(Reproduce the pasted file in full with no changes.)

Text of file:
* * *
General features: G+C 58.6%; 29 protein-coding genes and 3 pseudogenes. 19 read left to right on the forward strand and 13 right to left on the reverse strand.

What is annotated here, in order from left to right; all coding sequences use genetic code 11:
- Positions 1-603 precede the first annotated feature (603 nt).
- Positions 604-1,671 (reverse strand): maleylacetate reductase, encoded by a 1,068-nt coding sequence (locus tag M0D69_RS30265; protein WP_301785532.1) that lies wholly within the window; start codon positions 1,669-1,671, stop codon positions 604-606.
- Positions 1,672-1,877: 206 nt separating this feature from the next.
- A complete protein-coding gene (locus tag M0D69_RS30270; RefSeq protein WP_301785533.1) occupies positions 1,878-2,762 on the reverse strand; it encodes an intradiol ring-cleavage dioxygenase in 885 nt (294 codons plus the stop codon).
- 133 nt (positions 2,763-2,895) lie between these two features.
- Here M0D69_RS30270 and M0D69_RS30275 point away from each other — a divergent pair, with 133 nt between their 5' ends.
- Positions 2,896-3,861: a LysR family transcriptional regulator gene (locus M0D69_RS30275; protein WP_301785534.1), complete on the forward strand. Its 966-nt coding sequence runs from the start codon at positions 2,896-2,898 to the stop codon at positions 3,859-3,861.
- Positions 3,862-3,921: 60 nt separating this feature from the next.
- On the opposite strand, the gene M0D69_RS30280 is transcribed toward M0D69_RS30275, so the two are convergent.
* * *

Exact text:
General features: G+C 58.6%; 29 protein-coding genes and 3 pseudogenes. 19 read left to right on the forward strand and 13 right to left on the reverse strand.

What is annotated here, in order from left to right; all coding sequences use genetic code 11:
- Positions 1-603 precede the first annotated feature (603 nt).
- Positions 604-1,671 (reverse strand): maleylacetate reductase, encoded by a 1,068-nt coding sequence (locus tag M0D69_RS30265; protein WP_301785532.1) that lies wholly within the window; start codon positions 1,669-1,671, stop codon positions 604-606.
- Positions 1,672-1,877: 206 nt separating this feature from the next.
- A complete protein-coding gene (locus tag M0D69_RS30270; RefSeq protein WP_301785533.1) occupies positions 1,878-2,762 on the reverse strand; it encodes an intradiol ring-cleavage dioxygenase in 885 nt (294 codons plus the stop codon).
- 133 nt (positions 2,763-2,895) lie between these two features.
- Here M0D69_RS30270 and M0D69_RS30275 point away from each other — a divergent pair, with 133 nt between their 5' ends.
- Positions 2,896-3,861: a LysR family transcriptional regulator gene (locus M0D69_RS30275; protein WP_301785534.1), complete on the forward strand. Its 966-nt coding sequence runs from the start codon at positions 2,896-2,898 to the stop codon at positions 3,859-3,861.
- Positions 3,862-3,921: 60 nt separating this feature from the next.
- On the opposite strand, the gene M0D69_RS30280 is transcribed toward M0D69_RS30275, so the two are convergent.